Sunday, January 13, 2008

We don’t Suspect a thing - Suspicion

Alfred Hitchcock is known as the master of suspense. This title has been earned from his numerous films outlining murders, the macabre and mystery. Of course he also directed a film named "Suspicion" staring Cary Grant and Joan Fontaine.

There is an interesting combination of things that makes this movie live up to it's title. Cary Grant is perfectly cast. He had already been playing the suave playboy for a number of films. So when you see him in this movie, you are immediately drawn into his charming and somewhat roguish qualities - just like Joan Fontaine is. As the movie progresses you begin to suspect that Grant may not be all that he appears. The casting is a masterstroke because the audience already likes Grant before he even shows up on the screen. In addition Grant plays the part with an expert balance of charm and darkness. You are kept off base the entire film, not knowing for certain if he is lovable or just plain evil.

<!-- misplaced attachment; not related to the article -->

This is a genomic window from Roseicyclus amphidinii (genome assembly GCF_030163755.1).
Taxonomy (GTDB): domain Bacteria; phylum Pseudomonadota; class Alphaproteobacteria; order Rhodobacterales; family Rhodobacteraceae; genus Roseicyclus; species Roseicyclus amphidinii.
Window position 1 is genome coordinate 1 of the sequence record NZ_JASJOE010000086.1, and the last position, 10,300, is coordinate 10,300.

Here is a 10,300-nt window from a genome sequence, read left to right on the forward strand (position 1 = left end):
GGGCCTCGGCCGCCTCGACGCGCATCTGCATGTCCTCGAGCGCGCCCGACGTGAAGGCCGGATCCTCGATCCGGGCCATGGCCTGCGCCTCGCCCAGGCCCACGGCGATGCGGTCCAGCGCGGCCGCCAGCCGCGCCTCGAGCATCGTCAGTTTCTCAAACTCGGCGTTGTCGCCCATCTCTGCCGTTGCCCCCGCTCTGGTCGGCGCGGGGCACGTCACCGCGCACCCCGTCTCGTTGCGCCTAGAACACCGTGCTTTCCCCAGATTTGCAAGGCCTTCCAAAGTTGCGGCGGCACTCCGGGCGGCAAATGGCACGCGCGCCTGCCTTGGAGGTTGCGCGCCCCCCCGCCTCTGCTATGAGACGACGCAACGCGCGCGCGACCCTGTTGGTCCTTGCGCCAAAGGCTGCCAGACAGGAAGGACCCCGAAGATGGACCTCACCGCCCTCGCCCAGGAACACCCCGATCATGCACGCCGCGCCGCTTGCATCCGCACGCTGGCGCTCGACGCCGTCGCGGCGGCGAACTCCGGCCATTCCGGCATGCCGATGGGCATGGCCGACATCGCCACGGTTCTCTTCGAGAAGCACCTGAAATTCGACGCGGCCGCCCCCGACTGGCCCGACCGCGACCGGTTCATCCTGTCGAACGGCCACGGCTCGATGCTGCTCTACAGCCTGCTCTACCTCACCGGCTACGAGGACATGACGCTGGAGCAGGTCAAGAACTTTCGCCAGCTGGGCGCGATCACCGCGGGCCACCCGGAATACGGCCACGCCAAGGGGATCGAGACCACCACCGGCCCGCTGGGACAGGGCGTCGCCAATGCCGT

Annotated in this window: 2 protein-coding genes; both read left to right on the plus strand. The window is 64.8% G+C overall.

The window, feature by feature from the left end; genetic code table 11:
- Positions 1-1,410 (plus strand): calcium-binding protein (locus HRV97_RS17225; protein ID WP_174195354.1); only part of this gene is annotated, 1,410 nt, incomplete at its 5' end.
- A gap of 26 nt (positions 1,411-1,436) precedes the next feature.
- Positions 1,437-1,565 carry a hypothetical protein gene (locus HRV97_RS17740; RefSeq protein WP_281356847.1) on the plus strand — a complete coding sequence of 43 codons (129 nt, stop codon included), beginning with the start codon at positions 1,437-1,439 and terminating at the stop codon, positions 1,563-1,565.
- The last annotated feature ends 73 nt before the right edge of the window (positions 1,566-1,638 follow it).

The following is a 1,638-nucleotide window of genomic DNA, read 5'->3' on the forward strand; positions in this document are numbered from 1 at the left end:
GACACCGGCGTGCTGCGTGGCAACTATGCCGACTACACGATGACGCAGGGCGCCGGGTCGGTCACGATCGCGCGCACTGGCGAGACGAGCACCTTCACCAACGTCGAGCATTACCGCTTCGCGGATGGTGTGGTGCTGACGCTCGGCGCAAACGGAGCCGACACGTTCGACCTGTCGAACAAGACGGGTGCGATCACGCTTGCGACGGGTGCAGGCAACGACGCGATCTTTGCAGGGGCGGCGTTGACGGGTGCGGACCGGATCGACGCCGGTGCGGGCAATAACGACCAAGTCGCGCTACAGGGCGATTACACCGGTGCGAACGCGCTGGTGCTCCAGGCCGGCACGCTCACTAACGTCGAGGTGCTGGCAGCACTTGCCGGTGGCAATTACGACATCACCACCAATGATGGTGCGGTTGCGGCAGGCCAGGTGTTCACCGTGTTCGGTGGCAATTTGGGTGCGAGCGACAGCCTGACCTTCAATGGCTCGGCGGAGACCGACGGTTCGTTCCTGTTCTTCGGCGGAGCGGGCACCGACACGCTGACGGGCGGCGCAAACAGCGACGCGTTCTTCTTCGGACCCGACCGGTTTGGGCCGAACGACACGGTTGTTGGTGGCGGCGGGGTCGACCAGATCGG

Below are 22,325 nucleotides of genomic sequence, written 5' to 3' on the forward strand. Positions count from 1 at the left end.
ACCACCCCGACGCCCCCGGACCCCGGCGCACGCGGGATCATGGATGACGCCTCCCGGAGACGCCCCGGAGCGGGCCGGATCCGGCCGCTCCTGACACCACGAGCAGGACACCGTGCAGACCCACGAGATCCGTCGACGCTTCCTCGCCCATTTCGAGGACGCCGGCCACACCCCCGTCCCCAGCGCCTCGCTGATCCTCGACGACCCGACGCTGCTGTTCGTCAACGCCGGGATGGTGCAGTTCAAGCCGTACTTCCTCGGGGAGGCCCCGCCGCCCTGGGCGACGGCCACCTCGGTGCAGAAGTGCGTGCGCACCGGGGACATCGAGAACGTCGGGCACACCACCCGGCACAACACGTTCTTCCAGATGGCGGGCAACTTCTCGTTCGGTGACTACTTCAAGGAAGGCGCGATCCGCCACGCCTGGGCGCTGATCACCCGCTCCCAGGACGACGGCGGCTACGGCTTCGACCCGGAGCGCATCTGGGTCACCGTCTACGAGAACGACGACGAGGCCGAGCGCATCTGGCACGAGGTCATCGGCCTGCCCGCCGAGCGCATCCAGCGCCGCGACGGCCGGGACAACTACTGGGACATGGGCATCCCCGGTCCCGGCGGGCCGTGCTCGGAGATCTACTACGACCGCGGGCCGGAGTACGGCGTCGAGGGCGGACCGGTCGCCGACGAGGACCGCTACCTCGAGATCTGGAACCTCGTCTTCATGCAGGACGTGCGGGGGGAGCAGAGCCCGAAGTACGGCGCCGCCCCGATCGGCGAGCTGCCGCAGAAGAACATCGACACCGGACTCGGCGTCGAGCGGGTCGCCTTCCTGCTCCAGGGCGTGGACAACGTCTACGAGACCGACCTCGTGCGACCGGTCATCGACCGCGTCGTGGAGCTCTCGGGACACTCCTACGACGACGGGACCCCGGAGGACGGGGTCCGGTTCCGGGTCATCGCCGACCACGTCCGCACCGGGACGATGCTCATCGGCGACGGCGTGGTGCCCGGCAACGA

To play off of him, and to draw in the audience is Joan Fontaine. She is the naive woman, who keeps seeing just enough to keep her suspicious but not enough to condemn her husband. Her innocence makes her a likable character but also allows the audience to feel superior to her - we know what's really going on... don't we?

In addition to the characters Hitchcock uses excellent light and shadows, and clever black and white photography to keep the suspense going. If you haven't had a chance to see the film, check it out and see just what techniques Hitchcock uses.

What movies, books or television series have you seen that execute suspense perfectly... or what have you experienced that tried hard, but never seemed to pull it off?

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